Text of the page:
Introduction: Upcycled Trapper Hat

About: I'm a professional writer and an amateur sewist, builder, hot gluer, dremel user, crocheter, painter, paper crafter, and baker.

I had a hard time coming up with a title for this Instructable. There sure are a lot of different names for these types of hats. It's not technically a trapper hat, as it is not lined with fur. It's also not an "ushanka" hat, as the ear flaps of my hat cannot be tied up (although, I could make them do that in the future if I wanted). So is it an aviator hat? A bomber hat? I'm not sure. I suppose it doesn't really matter.

For the sake of searchability, I decided to call it my "upcycled trapper hat." But in reality, I like to call it my Holden Caulfield hat. The whole reason I wanted one in the first place was so I could feel effortlessly cool like the main character from The Catcher in the Rye.

Here's a section from the novel:

"I put on this hat that I’d bought in New York that morning. It was this red hunting hat, with one of those very, very long peaks. I saw it in the window of this sports store when we got out of the subway, just after I noticed I’d lost all the goddam foils. It only cost me a buck. The way I wore it, I swung the old peak way around to the back—very corny, I’ll admit, but I liked it that way."

Coincidentally, the wool skirt I cut up to make this hat only cost me a dollar from my local thrift shop.

Step 1: Supplies

Here's what I needed to make this hat:

  • A thrifted wool skirt
  • 1/4 yard of lining fabric (black flannel material)
  • Fat quarter of canvas-type material (not pictured)
  • Sewing pins
  • Sewing machine
  • Scissors
  • Measuring tape
  • Pencil

Step 2: Pattern Pieces

I made one prototype before making this hat, and even then, I didn't really measure out anything except for the circumference of my head.

But I knew I needed a circle for the top of my head, and then I needed a hat band that was the same circumference as my circle.

I have a big head (23"), and I wanted the hat to be somewhat loose-fitting and I needed to account for seam-allowance, so the circumference of my circles (top of the hat) needed to be 25". To cut my circle, I needed to find the radius (C=2πr). So since 25" = 2πr, I did the math and found out that my R needed to equal a smidge under 4". I just went with 4".

So from there, I knew my hat band rectangle needed to be 25" plus 1" to account for seam allowance.

So my red plaid rectangle, since I cut it from the bottom hem (and therefore wouldn't need to be folded under later on -- you'll see what I mean in the next step) ended up measuring 26" x 4" and my black (lining) rectangle was 26" x 5".

As for the ear flaps, they were originally rectangles that measured 5" x 6" before I rounded the bottom edges.

The brim, I kind of just freehand cut slightly wider than the circles and rounded in a brim shape.

Step 3: Sew the Hat Band

Fold the hat band rectangles in half and pin them (photo one). Sew them (one at a time) allowing 1" for seam allowance (photo two). Photo three is what the hat band looks like before pinning it to the top circle in photo four.

Sew the hat band to the top circle (photo five). After you're done sewing, it will look like a pillbox hat.

Then do the same thing for the two lining pieces, therefore creating the hat's lining.

Step 4: Place Lining Inside

Place the lining in the hat, wrong sides together, folding the black lining piece under. Since I used the bottom hem of the skirt for the (red plaid) hat, I did not need to fold that fabric under.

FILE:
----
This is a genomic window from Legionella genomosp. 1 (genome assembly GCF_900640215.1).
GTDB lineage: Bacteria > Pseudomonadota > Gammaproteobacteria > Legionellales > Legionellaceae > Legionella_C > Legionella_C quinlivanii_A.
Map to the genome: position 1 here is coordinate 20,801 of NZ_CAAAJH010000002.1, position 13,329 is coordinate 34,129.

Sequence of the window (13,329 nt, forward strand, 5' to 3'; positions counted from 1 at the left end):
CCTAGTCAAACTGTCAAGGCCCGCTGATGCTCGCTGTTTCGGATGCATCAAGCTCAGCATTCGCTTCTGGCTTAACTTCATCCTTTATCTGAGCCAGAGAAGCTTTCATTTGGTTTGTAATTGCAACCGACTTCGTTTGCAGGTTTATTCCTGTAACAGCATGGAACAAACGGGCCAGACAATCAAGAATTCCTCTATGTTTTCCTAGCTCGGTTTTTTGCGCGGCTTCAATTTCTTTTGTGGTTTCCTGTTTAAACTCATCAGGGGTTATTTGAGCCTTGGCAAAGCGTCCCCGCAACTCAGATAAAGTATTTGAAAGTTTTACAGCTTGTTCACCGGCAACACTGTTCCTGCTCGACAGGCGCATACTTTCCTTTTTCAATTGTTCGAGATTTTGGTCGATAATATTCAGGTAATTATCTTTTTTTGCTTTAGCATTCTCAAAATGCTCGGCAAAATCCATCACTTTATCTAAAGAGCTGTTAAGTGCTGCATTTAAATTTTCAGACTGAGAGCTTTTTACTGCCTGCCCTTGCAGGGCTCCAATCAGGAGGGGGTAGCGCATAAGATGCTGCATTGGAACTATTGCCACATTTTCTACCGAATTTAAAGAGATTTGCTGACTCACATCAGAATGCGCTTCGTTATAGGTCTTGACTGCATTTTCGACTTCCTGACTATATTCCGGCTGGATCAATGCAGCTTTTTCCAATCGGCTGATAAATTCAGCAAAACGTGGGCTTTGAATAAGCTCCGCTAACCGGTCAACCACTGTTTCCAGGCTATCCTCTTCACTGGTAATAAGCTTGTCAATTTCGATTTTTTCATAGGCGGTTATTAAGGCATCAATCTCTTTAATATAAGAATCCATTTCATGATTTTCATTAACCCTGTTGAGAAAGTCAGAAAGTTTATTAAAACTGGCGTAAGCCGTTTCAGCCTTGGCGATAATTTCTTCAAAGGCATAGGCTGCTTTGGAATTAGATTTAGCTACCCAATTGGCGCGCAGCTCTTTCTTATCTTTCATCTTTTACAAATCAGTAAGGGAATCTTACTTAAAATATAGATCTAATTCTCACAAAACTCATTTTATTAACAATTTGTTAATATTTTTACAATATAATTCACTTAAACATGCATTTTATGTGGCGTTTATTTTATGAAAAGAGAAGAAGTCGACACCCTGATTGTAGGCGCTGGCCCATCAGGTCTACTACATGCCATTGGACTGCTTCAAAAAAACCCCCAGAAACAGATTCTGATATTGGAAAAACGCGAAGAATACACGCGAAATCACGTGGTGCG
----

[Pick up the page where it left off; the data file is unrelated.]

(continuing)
Pin the two together, but do not sew. Just place this pillbox-looking hat to the side while you work on the ear flaps and the brim.

Step 5: Make the Ear Flaps

As you can see from photos 1 and 2 here, the skirt I upcycled had a tiny pocket. I thought it was too cute to waste, so I incorporated it into one of the earflaps.

I cut my four 5" x 6" rectangles (two red plaid and two black lining pieces) into rounded U-shapes, placed them right sides together (3rd photo), and pinned them together (4th photo).

Step 6: Make the Ear Flaps, Cont.

Sew around the perimeter (leaving the top open) and clip the rounded edges. Turn it inside out (photo 2) and topstitch it.

Then do the same for the other ear flap!

Step 7: Place Them Inside

Place the ear flaps in between the lining and the hat fabric, repinning where necessary.

Don't sew just yet! We still have to make the brim.

Step 8: Make the Brim

I decided to use both red plaid brim pieces since both sides of the brim are visible while wearing the hat.

Place right sides together and pin (photo 1). Sew around the perimeter, leaving the U-shaped top open, and clip the rounded edges (photo 2). Turn right side out.

Step 9: Make the Brim, Cont.

To make the brim sturdier, I cut a piece of canvas-type fabric I had in my fabric stash to size and placed it inside of the brim. Then I top-stitched the hat several times, in a repeating U pattern.

Step 10: Place the Brim

Place the brim in between the lining and the plaid fabric, replacing the pins as needed. It should sit at the front in between the ear flaps. Sew everything together using your sewing machine (photo 3), making sure you're also catching the lining underneath.

Step 11: Finished!

And that's it! You can also attach snaps or ties to the ear flaps to make them flip up, but I decided against it, as I thought the Instructable was already getting too complicated.

But I am happy to say it fits perfectly (thanks, math!) and it's also very warm. I wore it in the snow last night (see last photo) and my ears didn't get cold once. :)

I love how it turned out!

Sew Warm Speed Challenge

Second Prize in the
Sew Warm Speed Challenge